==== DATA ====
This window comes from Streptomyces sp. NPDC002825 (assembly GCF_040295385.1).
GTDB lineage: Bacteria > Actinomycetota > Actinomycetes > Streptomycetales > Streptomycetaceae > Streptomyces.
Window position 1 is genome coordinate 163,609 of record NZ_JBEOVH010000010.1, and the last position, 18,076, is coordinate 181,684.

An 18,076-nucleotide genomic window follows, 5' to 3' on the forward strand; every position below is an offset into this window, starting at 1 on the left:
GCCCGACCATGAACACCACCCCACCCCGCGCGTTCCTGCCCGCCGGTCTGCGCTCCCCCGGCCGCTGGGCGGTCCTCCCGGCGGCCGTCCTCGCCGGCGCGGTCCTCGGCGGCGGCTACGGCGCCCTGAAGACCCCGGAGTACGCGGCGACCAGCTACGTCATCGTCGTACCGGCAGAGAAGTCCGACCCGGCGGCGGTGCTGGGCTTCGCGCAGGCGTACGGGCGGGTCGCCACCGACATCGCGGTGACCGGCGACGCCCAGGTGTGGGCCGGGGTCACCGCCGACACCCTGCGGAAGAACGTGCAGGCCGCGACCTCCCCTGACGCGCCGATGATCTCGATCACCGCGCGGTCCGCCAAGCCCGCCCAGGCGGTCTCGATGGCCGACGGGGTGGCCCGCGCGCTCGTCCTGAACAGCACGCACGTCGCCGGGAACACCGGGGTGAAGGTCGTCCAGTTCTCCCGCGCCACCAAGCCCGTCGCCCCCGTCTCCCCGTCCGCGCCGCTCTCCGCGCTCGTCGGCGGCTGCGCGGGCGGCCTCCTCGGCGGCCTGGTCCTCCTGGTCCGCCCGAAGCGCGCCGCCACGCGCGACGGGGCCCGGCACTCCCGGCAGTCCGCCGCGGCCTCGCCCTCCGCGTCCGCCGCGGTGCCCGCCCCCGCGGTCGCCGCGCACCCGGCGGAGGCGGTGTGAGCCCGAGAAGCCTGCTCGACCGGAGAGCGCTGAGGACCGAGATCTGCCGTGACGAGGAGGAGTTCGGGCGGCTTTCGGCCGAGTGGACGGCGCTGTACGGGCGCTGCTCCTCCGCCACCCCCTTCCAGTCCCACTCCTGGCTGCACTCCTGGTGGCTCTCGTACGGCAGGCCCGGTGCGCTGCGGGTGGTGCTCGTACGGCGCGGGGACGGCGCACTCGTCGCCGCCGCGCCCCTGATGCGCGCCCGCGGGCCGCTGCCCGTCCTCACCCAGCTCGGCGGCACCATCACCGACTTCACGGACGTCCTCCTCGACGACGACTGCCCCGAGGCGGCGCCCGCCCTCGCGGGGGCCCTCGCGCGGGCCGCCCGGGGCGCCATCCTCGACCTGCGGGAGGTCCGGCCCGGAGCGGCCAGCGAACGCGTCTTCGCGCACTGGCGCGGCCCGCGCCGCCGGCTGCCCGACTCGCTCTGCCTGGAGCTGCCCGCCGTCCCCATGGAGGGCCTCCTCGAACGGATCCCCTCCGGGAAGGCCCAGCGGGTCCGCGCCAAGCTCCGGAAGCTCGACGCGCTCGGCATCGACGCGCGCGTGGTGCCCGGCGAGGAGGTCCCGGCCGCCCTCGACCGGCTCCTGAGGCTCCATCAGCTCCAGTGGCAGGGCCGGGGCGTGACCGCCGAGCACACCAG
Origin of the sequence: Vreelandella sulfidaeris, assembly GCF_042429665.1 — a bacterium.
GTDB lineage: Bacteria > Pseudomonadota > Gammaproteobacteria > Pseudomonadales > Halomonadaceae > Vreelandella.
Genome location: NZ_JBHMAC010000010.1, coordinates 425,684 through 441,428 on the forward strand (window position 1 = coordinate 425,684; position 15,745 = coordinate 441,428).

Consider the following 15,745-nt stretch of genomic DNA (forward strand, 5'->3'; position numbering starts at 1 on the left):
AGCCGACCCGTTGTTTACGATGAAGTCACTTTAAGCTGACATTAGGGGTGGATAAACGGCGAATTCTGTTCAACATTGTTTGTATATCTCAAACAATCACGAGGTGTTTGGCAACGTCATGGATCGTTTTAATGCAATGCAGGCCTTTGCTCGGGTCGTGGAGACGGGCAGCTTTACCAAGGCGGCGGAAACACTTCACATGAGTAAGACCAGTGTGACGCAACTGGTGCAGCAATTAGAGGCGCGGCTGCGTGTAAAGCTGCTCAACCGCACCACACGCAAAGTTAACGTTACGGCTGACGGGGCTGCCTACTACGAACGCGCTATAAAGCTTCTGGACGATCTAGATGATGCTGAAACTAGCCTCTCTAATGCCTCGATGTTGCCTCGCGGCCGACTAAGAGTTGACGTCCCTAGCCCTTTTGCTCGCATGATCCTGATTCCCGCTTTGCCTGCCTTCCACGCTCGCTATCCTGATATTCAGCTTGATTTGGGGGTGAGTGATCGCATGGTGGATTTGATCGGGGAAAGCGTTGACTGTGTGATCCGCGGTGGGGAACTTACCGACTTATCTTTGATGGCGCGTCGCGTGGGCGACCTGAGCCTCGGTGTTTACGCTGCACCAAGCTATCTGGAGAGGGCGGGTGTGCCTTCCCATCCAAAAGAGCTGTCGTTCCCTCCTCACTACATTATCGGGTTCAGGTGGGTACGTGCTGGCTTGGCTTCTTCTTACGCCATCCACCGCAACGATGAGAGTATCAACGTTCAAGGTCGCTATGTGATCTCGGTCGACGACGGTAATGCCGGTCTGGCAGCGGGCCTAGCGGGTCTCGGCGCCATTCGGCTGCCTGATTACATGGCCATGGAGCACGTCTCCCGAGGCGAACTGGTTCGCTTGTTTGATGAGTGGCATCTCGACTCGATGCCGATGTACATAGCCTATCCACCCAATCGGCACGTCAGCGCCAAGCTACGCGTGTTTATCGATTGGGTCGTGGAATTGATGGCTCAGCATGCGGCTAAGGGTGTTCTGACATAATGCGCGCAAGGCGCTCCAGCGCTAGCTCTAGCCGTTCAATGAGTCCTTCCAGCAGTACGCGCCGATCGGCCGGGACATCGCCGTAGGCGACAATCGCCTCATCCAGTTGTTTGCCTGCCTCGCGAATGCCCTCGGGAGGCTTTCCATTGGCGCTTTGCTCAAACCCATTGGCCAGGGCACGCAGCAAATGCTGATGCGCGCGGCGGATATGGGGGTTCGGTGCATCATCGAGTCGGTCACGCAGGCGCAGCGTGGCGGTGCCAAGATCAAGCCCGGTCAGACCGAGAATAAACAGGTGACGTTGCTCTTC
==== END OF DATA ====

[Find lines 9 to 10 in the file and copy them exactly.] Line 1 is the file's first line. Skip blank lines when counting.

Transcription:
Consider the following 15,745-nt stretch of genomic DNA (forward strand, 5'->3'; position numbering starts at 1 on the left):
AGCCGACCCGTTGTTTACGATGAAGTCACTTTAAGCTGACATTAGGGGTGGATAAACGGCGAATTCTGTTCAACATTGTTTGTATATCTCAAACAATCACGAGGTGTTTGGCAACGTCATGGATCGTTTTAATGCAATGCAGGCCTTTGCTCGGGTCGTGGAGACGGGCAGCTTTACCAAGGCGGCGGAAACACTTCACATGAGTAAGACCAGTGTGACGCAACTGGTGCAGCAATTAGAGGCGCGGCTGCGTGTAAAGCTGCTCAACCGCACCACACGCAAAGTTAACGTTACGGCTGACGGGGCTGCCTACTACGAACGCGCTATAAAGCTTCTGGACGATCTAGATGATGCTGAAACTAGCCTCTCTAATGCCTCGATGTTGCCTCGCGGCCGACTAAGAGTTGACGTCCCTAGCCCTTTTGCTCGCATGATCCTGATTCCCGCTTTGCCTGCCTTCCACGCTCGCTATCCTGATATTCAGCTTGATTTGGGGGTGAGTGATCGCATGGTGGATTTGATCGGGGAAAGCGTTGACTGTGTGATCCGCGGTGGGGAACTTACCGACTTATCTTTGATGGCGCGTCGCGTGGGCGACCTGAGCCTCGGTGTTTACGCTGCACCAAGCTATCTGGAGAGGGCGGGTGTGCCTTCCCATCCAAAAGAGCTGTCGTTCCCTCCTCACTACATTATCGGGTTCAGGTGGGTACGTGCTGGCTTGGCTTCTTCTTACGCCATCCACCGCAACGATGAGAGTATCAACGTTCAAGGTCGCTATGTGATCTCGGTCGACGACGGTAATGCCGGTCTGGCAGCGGGCCTAGCGGGTCTCGGCGCCATTCGGCTGCCTGATTACATGGCCATGGAGCACGTCTCCCGAGGCGAACTGGTTCGCTTGTTTGATGAGTGGCATCTCGACTCGATGCCGATGTACATAGCCTATCCACCCAATCGGCACGTCAGCGCCAAGCTACGCGTGTTTATCGATTGGGTCGTGGAATTGATGGCTCAGCATGCGGCTAAGGGTGTTCTGACATAATGCGCGCAAGGCGCTCCAGCGCTAGCTCTAGCCGTTCAATGAGTCCTTCCAGCAGTACGCGCCGATCGGCCGGGACATCGCCGTAGGCGACAATCGCCTCATCCAGTTGTTTGCCTGCCTCGCGAATGCCCTCGGGAGGCTTTCCATTGGCGCTTTGCTCAAACCCATTGGCCAGGGCACGCAGCAAATGCTGATGCGCGCGGCGGATATGGGGGTTCGGTGCATCATCGAGTCGGTCACGCAGGCGCAGCGTGGCGGTGCCAAGATCAAGCCCGGTCAGACCGAGAATAAACAGGTGACGTTGCTCTTC